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boar_d_laze

#7: Post by boar_d_laze »

lsf wrote:. . . I've promoted great coffee with my Andreja Premium and my Super Jolly. . . . [P]eople really enjoyed the coffee . . . and asked what machine they could buy to make the same coffee at home.
[Emphasis mine]

On a budget yet.

Tough question, as much economics, i.e., value-adding, as coffee. Fun to think about. Thanks for asking. To return to parsing your question: Same? Ain't happening. Adequate? Definitional.

In espresso as well as a few other disciplines, lower priced equipment capable of good results is crankier and more technique dependent than higher priced equipment.

The low rent end of the equipment market is dominated by tricks like pressure filtering, "turbo" frothing, and coffee pods. These maximize reproducibility and appearance at the expense of quality in the cup. Typically, folks who buy these machines stop using them after a couple of months. They either give up on espresso at home or start lurking here and move up to big buckaroo machines like yours.

The thing of it is, it costs money and takes technique to make decent espresso consistently. $1,000 is within spitting distance of minimum retail (Oh! How I hate that word) for an adequate new grinder and macchina. (Cost of Admission) And every dollar more your friend spends, up to about $3000 for the pair, will be rewarded with simplicty of use, reliability and quality in the cup it doesn't take a golden palate to taste. Although the higher you go up the ladder of price, the less quanta of improvement you see at each rung. (Law of Diminishing Returns.)

Rancilio's Silvia is the least expensive shot at pulling decent demitasses, and the first and most affordable step into real espresso. You can improve reproducibility, avoid some early A.M. hassle, and flatten the learning curve by getting Silvia a PID. The step up to an Alexia, with its better group, and better everything else, is worth it.

For the same price as Silvia there's the La Pavoni Europiccolo, but you shouldn't recommend that to someone who didn't know exactly into which fine kettle of fish you suggested they jump. Not anyone you wanted to keep as a friend anyway.
But for piccolo more, you can get hit the low end of the HX market with a Bezzera. If froth is in your friend's future, the HX difference is worth the extra lira. After all, the greatest achievement of any man's life is a happy wife. (Rule of the Bottom Line. Law of Chicks Dig Lattes.)

Grinders, actually more important links than espresso machines in the alkaloid chain that is caffeine, are a bigger can of worms. Once you've recommended a machine good enough to allow the taster to distinguish the many steps along the continuum of bad to good, you can't suggest a chump grinder. (Weakest Link.) This isn't news to someone who bought a Super Jolly -- on purpose. Again, nod to Bezzera with an h/t to Rancilio's Rocky.

Lots to ponder. Hope this helps,
Rich

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peacecup

#8: Post by peacecup »

I've seen this question come up time and time again, and usually people reply that one needs to spend >$500 to start making "real" espresso. In my opinion this is absurd, and I stand by my claim that a good used hand grinder and a decent used pump machine can make "real" espresso for $150, maybe less.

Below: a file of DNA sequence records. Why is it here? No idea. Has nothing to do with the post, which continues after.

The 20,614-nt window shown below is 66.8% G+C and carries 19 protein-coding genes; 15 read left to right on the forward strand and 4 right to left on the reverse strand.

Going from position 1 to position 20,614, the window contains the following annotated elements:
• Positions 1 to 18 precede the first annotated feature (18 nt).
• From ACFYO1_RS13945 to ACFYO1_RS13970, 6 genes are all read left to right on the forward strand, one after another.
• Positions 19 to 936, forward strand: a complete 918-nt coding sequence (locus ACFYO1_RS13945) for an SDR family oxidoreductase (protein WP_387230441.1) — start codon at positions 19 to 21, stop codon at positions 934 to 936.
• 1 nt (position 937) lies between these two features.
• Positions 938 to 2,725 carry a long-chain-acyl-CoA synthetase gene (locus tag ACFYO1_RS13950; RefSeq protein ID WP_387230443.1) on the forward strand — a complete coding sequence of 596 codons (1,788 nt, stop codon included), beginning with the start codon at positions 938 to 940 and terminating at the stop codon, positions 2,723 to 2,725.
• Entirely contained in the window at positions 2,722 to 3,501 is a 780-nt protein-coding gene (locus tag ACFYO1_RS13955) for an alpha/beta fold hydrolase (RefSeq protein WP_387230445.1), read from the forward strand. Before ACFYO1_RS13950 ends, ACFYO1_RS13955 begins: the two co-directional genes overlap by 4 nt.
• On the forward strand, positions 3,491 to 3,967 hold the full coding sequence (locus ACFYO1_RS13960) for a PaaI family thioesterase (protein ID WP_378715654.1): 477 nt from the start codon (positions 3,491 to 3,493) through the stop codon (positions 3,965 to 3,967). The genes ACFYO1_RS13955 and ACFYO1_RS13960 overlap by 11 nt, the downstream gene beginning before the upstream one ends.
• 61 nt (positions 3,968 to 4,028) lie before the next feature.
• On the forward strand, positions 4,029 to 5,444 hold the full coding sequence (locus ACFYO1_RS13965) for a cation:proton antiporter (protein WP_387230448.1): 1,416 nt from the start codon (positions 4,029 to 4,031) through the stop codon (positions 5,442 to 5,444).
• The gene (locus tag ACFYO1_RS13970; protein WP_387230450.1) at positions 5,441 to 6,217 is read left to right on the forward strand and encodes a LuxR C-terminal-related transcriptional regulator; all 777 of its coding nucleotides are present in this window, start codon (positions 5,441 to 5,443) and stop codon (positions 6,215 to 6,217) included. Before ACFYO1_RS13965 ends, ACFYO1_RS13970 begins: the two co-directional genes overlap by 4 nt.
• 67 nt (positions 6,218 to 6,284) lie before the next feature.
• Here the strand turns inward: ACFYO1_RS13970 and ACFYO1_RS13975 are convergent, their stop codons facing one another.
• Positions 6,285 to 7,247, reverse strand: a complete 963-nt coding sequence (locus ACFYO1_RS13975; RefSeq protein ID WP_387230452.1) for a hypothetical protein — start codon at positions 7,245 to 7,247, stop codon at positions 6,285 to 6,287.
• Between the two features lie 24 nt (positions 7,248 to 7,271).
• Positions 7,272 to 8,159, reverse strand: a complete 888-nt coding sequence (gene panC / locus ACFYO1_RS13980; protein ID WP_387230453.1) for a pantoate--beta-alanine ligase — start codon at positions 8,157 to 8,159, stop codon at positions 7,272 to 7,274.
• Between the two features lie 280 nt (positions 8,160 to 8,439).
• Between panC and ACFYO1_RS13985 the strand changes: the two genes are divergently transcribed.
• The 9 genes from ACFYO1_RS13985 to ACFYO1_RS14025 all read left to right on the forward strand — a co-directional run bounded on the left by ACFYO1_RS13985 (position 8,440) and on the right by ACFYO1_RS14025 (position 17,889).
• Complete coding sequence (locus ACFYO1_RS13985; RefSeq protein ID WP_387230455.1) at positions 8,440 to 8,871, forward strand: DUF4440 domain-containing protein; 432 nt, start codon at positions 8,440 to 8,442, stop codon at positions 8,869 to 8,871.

PC
LMWDP #049
Hand-ground, hand-pulled: "hands down.."

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peacecup

#9: Post by peacecup »

Just for kicks here is a video of a shot pulled on a second hand Estro Vapore ($125), non-pressurized portafilter, ground by the hand grinder visible in the background. I'll qualify this by saying the beans were oldish French Roast and I did not "dial in" the grinder, so the shot poured quite fast, but its the only video I have on hand. I'll try to get a better one this weekend with better beans.

Anyone want to debate whether this is "real" espresso?

[gvideo]http://video.google.com/videoplay?docid ... 9869&hl=en[/gvideo]

PC
LMWDP #049
Hand-ground, hand-pulled: "hands down.."

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HB
Admin

#10: Post by HB »

peacecup wrote:Anyone want to debate whether this is "real" espresso?
Looks real enough to me, but taste is what matters. I agree with you and others who've posted above - moving up the ladder typically means better consistency, capacity, and construction, but that isn't to say a good barista couldn't do well with high-end entry level equipment. Given that many start with Silvia-class espresso machines and later upgrade (poll), it's worth asking what motivated these upgrades and then deciding if the next level espresso machine is worth consideration as a "minimum."
lsf wrote:So what setup would you recommend to a friend who has a tight budget?
The tight budget question comes up frequently (e.g., Looking for a cheap(ish) but decent starter espresso and Best Inexpensive Grinder? from this forum's FAQs and Favorites) and I'm with Randy: Why espresso when French press / Aeropress is far less of an investment, costs less in coffee, and is nearly foolproof?

If espresso is a must, the next questions are what sort of drinks (espresso only, cappuccinos, lattes) and how many people (solo, 2-3 people, dinner parties). Without knowing how the equipment will be used, we can only make general suggestions. If your friend buys equipment on price that's ill fitted to his needs, it will be gathering dust next to the wedding gift appliance(s) in less than three months.
Dan Kehn